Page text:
To be sure, they didn’t secure a contribution from every Jewish student on campus but they did triple the number of donors (including for the first time some non-Jewish students who said that they were impressed and moved by the idea) and doubled the amount raised in any of the previous years, and it wasn’t about fund-raising but about building community. It was actually replicated over the next few years on 15 other campuses under the auspices of the UJA’s University Programs Department until that unit was eliminated in a cost saving measure, one that might be described as the institutional equivalent of eating our seed corn.

Building community and raising money are not antithetical to each other – they are inextricably linked, and if we’re not raising more money each year we probably aren’t yet doing a good enough job building community. We should be talking more, not less, about the vital importance of our annual campaign, but there should be two thermometers in the lobby: one announcing how many of us have contributed and one indicating how much we as a community have raised and what we are going to collectively be able to do with it.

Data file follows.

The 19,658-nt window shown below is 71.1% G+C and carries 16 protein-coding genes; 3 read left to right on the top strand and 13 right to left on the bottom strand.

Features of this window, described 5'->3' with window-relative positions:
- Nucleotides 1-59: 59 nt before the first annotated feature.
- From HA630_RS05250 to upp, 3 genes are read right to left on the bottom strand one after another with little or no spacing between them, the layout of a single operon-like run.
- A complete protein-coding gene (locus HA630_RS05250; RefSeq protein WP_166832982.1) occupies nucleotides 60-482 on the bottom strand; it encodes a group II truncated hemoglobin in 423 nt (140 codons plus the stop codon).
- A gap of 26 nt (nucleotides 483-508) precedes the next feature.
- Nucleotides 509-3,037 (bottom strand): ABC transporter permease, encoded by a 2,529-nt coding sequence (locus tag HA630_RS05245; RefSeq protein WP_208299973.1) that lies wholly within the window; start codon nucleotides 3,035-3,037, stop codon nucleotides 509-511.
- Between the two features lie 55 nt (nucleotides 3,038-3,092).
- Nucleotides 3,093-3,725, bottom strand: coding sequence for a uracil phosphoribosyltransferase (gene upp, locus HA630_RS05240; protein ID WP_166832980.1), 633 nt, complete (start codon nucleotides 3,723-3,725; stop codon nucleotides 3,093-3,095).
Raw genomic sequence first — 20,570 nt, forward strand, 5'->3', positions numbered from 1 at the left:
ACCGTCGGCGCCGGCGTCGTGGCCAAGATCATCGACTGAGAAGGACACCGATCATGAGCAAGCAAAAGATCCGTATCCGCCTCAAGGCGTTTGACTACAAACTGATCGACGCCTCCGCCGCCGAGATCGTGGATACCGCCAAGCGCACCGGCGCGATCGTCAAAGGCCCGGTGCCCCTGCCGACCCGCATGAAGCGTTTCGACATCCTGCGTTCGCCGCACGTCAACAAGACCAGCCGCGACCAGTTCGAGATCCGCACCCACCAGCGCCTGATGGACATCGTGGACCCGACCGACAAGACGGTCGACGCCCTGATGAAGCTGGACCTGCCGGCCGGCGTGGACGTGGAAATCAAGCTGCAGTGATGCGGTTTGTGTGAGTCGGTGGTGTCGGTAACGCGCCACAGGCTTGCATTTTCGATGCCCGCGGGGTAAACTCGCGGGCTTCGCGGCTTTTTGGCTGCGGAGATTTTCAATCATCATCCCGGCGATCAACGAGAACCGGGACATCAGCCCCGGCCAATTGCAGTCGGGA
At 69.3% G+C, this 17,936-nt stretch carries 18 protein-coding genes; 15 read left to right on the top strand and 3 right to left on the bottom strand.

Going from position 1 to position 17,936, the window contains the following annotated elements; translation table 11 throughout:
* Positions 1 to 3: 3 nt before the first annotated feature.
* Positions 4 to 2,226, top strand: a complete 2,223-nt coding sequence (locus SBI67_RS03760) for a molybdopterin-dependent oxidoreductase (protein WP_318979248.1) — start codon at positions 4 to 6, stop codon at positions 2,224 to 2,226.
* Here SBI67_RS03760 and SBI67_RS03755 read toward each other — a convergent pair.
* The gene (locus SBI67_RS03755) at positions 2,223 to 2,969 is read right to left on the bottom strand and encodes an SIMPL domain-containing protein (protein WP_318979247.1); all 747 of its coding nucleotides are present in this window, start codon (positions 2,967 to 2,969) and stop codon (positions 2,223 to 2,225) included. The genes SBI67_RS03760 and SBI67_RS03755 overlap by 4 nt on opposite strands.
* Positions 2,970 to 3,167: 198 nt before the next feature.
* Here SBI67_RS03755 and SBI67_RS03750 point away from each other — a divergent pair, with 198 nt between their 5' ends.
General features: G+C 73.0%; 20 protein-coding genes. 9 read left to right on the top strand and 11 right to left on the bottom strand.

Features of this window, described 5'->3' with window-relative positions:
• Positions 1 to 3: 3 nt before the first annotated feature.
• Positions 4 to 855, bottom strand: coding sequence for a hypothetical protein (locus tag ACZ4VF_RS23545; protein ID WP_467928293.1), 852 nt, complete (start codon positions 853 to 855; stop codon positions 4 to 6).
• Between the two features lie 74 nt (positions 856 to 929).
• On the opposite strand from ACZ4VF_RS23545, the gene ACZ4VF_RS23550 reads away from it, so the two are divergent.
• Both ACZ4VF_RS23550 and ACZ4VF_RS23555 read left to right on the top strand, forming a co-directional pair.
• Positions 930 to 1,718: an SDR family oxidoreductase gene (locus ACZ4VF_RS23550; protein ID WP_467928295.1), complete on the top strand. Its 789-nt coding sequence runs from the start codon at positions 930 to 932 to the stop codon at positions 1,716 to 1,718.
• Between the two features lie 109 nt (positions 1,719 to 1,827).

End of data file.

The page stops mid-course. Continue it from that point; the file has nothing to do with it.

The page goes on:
Rabbi Harold Schulweis, (who is shul wise the way some people are street wise) tells an insightful story:

I frequently have demographic discussions with the president of my congregation, who sizes up the attendance in the synagogue and at lectures and counts the house. The president asks me, “How many people do you think there are here?” “Six hundred,” I say. “No,” says the president, “it’s closer to three hundred.” I have, after many years, figured out the nature of this disparity. The president counts the heads. I count the feet. It’s all a matter of perspective. People vote with their feet.

Indeed they do, and better marketing isn’t going to bring them back. It’s what we do in both word and deed that signals to Jews what we are all about; if we have to explain it to them in an “elevator speech” we shouldn’t be surprised when they get off the elevator two floors after we begin our pitch. These signals have to make it unambiguously clear that all Jews have a place at the community’s table regardless of how much they give or to whom they may be married or committed or how they feel about Israel (frustration, like pride, is a sign of connection, not indifference); that we are incomplete as a community unless all of us are at that table; that it is a privilege to be a member of our community, to participate in it and to support it; that we all need to contribute and be counted because there are so many people, at home and around the world, who are counting on us; and that the story we tell about ourselves – and that others tell about us – is as inspiring as it is inspired. This is the text of our story. The rest, as Hillel said, is commentary.

Michael Brooks is Executive Director of University of Michigan Hillel.